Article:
POLL: Who is running the Tory party – Liz Truss or Jeremy Hunt?


    The Prime Minister may have declared she would lead her party into the next general election, but many believe she is already no longer in charge. Little remains of Ms Truss’s economic agenda now that Jeremy Hunt has entered Number 11 after a week of policy reversals in a bid to restore market confidence. On Wednesday, her premiership suffered a further blow from the resignation of Home Secretary Suella Braverman, who did not shy away from publicising her misgivings about the change in Government direction orchestrated by Mr Hunt. But, what do you think? Is Jeremy Hunt now calling the shots within the Conservative Party? Vote in our poll.

    Against the past month’s backdrop of almost unprecedented political turmoil, Wednesday was a particularly chaotic day in Westminster.

    In just her third PMQs in office, the Prime Minister sought to fend off calls for her resignation by assuring Parliament she was a “fighter, not a quitter.” While defending her record, Ms Truss also conceded she had “made mistakes”.

    Later in the day, accusations circulated that Conservative MPs had been physically manhandled into the Commons by key Government members in order to participate in a vote on fracking. This was followed by muddled reports that the Chief Whip and Deputy Chief Whip had resigned in protest – reports revealed to be false hours later.

    Suella Braverman also stepped down from her Cabinet post after just 43 days – making her the shortest-serving Home Secretary in history. Although the reason given was that she had sent an official document from her personal email, Ms Braverman’s resignation letter also bore a sharp critique of the PM.

    It reads: “It is obvious to everyone that we are going through a tumultuous time. I have concerns about the direction of this government.” The Daily Mail reports Ms Braverman quit following a “90-minute shouting match” with the PM and new Chancellor Jeremy Hunt.

    READ MORE: Suella Braverman resignation: How the Home Secretary was ousted

    The former Home Secretary’s breach of the ministerial code may have triggered her departure, but disagreements over the drastic changes in Government policy ushered in by Mr Hunt played a considerable role.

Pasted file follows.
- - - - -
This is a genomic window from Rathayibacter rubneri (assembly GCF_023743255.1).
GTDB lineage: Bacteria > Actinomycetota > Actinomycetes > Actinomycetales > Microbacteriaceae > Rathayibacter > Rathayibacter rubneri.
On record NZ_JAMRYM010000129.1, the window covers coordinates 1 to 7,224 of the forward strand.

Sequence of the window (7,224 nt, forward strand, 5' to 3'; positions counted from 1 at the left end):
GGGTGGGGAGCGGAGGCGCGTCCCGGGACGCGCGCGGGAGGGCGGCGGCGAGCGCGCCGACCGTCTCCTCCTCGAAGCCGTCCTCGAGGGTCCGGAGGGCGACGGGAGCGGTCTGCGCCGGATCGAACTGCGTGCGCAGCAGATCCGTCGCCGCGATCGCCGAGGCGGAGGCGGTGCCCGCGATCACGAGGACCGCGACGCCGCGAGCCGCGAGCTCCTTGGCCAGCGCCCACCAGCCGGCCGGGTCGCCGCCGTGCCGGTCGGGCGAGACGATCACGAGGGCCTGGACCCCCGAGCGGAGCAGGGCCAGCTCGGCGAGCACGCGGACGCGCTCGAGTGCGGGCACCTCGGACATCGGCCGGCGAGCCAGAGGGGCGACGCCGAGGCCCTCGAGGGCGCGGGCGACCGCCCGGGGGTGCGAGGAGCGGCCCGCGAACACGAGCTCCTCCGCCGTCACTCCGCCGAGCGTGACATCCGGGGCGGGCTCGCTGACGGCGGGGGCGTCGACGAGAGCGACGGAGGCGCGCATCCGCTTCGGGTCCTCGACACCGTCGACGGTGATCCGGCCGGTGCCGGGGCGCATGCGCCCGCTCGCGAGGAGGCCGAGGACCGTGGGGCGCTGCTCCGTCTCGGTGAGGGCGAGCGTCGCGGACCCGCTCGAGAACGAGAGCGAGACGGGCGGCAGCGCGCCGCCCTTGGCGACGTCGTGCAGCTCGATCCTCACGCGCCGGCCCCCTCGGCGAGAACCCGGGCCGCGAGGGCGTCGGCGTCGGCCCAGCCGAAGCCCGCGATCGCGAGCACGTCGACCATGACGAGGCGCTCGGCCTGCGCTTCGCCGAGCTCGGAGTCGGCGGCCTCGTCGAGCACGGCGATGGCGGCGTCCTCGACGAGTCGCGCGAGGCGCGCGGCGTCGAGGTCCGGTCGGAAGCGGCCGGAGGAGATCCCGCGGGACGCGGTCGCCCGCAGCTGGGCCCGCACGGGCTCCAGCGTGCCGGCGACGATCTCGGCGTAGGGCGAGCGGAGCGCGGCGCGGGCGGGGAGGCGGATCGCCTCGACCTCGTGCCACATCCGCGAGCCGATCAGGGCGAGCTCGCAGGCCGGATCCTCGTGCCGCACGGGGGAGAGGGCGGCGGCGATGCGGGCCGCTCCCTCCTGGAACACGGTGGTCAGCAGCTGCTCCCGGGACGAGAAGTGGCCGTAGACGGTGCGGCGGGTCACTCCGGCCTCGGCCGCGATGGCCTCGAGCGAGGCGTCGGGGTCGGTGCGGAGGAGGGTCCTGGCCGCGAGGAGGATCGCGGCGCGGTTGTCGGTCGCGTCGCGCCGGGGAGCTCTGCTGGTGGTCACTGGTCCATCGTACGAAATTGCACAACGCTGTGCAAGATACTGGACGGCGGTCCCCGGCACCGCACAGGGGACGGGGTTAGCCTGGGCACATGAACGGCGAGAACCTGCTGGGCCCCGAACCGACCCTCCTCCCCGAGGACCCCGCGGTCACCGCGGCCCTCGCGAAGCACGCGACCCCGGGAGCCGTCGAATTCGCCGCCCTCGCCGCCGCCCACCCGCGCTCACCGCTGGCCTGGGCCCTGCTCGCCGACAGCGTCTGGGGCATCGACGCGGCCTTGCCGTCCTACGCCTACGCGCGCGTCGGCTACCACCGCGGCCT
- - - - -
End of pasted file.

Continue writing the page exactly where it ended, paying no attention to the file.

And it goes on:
Reports suggest Mr Hunt pressured Ms Braverman to liberalise the country’s immigration policy so that the Office for Budget Responsibility (OBR) could announce the UK would hit its growth targets.

    The request undoubtedly appalled Ms Braverman, who had just two weeks earlier declared her commitment to the Tory Party’s 2019 manifesto pledge to clamp down on migration during the Conservative conference in Birmingham.

    Circumstances surrounding her departure have fuelled further speculation that Mr Hunt has taken charge of Government, having already scrapped the majority of the PM’s economic strategy after less than a week as Chancellor.

    “There is real power in Downing Street – but it’s not in Number 10, it’s in Number 11,” North Thanet MP Sir Roger Gale said on Monday. “Jeremy Hunt is de facto prime minister at the moment.”

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    Ms Braverman has been replaced by Grant Shapps, Boris Johnson’s Transport Secretary and a strong backer of Rishi Sunak during the Conservative leadership contest this summer. Like that of Mr Hunt, Mr Shapps’ appointment has been noted as a bid to shore up dwindling support for Government from Tory Party members.

    In a recent YouGov survey of Conservative Party members – the group who elected Ms Truss as leader  – conducted between October 17 and 18, 55 percent called for her resignation.

    However, Mr Hunt was only the sixth most popular choice to replace her. Head of the pack was Mr Johnson, receiving the vote of 32 percent of those surveyed, followed by Mr Sunak on 23 percent and Ben Wallace on 10 percent.

    So what do YOU think? Is Jeremy Hunt in charge? Vote in our poll and leave your thoughts in the comment section below.


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